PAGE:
Superboy & the Ravers #13 [1997]: Ex-Dial-H-Hero Vicki Grant encounters Hero Cruz. She first savagely attacks Hero Cruz, but then reunites with her dial. She dials and is able to change back into normal Vicki Grant. After the battle, Hero finally confesses the truth to Sparx: The reason he didn’t respond to her flirtations was that he was gay.
Superboy & the Ravers #14 [1997]: A shaken Vicki recuperates with Sparx’s family.

H-Dialers Chris and Vicki by Bill Walko.

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 Dial “H” Chronology


Dial ‘H’ for Hero
An article from Best of Amazing Heroes #1, 1982

New Dial H Stories

Originally featuring Robby Reed, “Dial H for Hero” had run in House of Mystery during the 1960s. Marv Wolfman adapted the idea here, with a boy and a girl finding magic dials that would transform them into a different super-hero every time they dialed the word ‘hero’ – All the heroes and villains were designed by readers and were featured in short and simplistic stories. Chris King and Vicki Grant first appeared in a preview in Legion of Super-heroes #272. They had a regular back-up in Adventure Comics from Adventure #479-490. Adventure was cancelled with 490, but later revived as a 100-page digest-sized comic containing one new story and numerous reprints.

In contrast to the Robby Reed series, the new Dial “H” for Hero stories – at least the initial ones – were by a writer and artist as well known as Wood, Miller, and Mooney were obscure – Marv Wolfman and Carmine Infantino. With the exception of the basic concept, the characters and background owed very little to Robby’s; they were a lot closer to the main characters in Nova, on which Wolfman and Infantino had previously collaborated for Marvel. Dial “H” For Hero featured a teenage boy (Chris King) who lived with his parents and kid brother and was the favorite victim of the class bully. Unlike Robby, Chris didn’t seem to be near the top of his class, though he was equally shy. Even so, on his first day in a new school, one of the prettiest (and richest!) girls in his class, Vicki Grant, took the initiative and asked him out – perhaps indicative of how society has changed between 1967 and 1981. But with luck like that, who needs an H-Dial?

Nevertheless, Chris and Vicki found not one but two H-Dials in the attic of his family’s new house – one for each of them. These dials were much smaller than Robby’s, conveniently camouflaging themselves as a watch and a locket when not in use – and they have only the four letter H-E-R-O on them (no worries about any more Daffy Dagans, and Vicky’s worked just fine without the feminine suffix). Otherwise they operated just the same as Robby’s: HERO turned them into heroes, and O-R-E-H changed them back. However, Robby’s occasional weakness of not being able to dial a new hero right after dialing back became permanent for Chris and Vicki. And they were given the additional weakness of reverting back to their normal forms after an hour, even without dialing O-R-E-H.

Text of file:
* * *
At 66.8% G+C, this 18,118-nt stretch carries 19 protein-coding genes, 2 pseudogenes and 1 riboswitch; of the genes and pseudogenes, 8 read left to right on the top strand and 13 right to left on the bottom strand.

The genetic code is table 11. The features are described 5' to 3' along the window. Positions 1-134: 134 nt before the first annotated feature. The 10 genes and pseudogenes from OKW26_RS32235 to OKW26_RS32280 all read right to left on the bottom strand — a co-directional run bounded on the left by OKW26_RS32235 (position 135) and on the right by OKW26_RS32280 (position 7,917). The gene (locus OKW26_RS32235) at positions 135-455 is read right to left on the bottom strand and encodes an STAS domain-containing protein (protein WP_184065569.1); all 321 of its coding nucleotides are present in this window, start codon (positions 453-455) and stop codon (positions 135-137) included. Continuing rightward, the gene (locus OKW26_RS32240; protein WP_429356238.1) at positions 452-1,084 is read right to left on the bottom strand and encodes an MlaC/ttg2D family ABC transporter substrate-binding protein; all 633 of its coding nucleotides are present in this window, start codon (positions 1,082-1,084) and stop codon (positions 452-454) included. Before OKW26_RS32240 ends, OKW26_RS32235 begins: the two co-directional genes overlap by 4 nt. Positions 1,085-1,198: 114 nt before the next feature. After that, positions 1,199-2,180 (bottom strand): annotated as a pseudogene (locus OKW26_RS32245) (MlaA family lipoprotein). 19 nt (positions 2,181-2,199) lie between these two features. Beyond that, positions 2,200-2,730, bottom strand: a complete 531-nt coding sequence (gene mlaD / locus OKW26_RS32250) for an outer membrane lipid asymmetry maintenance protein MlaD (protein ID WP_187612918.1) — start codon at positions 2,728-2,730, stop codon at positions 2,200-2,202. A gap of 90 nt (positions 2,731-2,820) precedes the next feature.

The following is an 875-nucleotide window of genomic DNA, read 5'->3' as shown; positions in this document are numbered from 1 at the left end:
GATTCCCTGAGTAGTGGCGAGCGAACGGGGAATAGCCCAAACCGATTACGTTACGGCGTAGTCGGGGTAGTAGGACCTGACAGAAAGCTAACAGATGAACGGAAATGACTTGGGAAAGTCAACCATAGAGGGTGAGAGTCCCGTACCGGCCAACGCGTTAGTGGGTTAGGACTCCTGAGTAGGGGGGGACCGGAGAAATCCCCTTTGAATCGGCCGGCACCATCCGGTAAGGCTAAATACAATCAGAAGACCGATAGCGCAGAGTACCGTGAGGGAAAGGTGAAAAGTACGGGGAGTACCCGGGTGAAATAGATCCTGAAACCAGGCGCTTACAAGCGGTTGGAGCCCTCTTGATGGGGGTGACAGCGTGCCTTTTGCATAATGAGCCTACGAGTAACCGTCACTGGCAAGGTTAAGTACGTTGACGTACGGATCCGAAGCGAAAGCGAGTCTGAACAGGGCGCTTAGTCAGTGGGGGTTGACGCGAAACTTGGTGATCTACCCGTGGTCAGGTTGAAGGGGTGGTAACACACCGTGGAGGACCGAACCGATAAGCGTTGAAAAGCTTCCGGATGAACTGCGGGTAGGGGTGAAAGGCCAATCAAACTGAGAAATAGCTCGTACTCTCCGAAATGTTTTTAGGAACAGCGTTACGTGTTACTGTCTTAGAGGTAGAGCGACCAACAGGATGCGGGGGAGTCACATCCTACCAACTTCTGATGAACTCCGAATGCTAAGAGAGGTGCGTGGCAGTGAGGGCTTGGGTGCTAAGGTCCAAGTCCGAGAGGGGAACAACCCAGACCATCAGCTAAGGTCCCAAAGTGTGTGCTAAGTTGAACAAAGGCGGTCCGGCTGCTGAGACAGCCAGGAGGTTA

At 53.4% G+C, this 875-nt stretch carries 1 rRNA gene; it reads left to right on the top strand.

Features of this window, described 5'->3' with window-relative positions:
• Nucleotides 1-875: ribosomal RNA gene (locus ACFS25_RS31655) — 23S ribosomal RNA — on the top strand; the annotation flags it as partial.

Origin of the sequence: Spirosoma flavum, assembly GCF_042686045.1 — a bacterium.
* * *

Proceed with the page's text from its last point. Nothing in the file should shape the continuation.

A house ad for the new Dial H for Hero.

Perhaps these additional weaknesses were added to counter the force of two heroes rather than one, but they eliminated Robby’s occasional problem of losing the dial and being unable to return to normal, as well as the curious question of what would happen if someone dialed into a hero without any fingers…

The idea of allowing readers to suggest heroes and villains was a perfect way to ensure that the writer wouldn’t run out of ideas: it was also a logical extension of the large number of unsolicited suggestions received by the Robby Reed series.

Drawbacks and Distractions

At present, it appears unlikely that any of the characters supplied by the readers will be used again – even though Wolfman did seem to plot some of the stories so as to keep open the possibility of bringing back the more interesting ones (such as Harlan Ellison’s Silver Fog) in their own features. As Al Turniansky, a longtime comics fan, has observed, the increasing popularity of the Marvel approach seems to have led to more and more characters with relatively undefined powers. The result is that Chris and Vicki’s adventures have gone too far in the other direction from Robby Reed’s, tending to feature boring battles without the variety and suspense of Robby’s exploits.

Initially, the most serious drawback of the new Dial “H” series was DC’s insistence on dividing each issue into three short stories. Even though they may have been linked by threads of continuity, each tale featured different heroes (and usually villains). According to Wolfman, this was an attempt to squeeze as many different readers’ contributions as possible into the same issue, but in practice it allowed each hero an average of only two or three pages of action. The constricted format made it very difficult to fit in any subplots or character development. Wolfman tried, but none of Chris and Vicki’s classmates or teachers were more than stereotypes.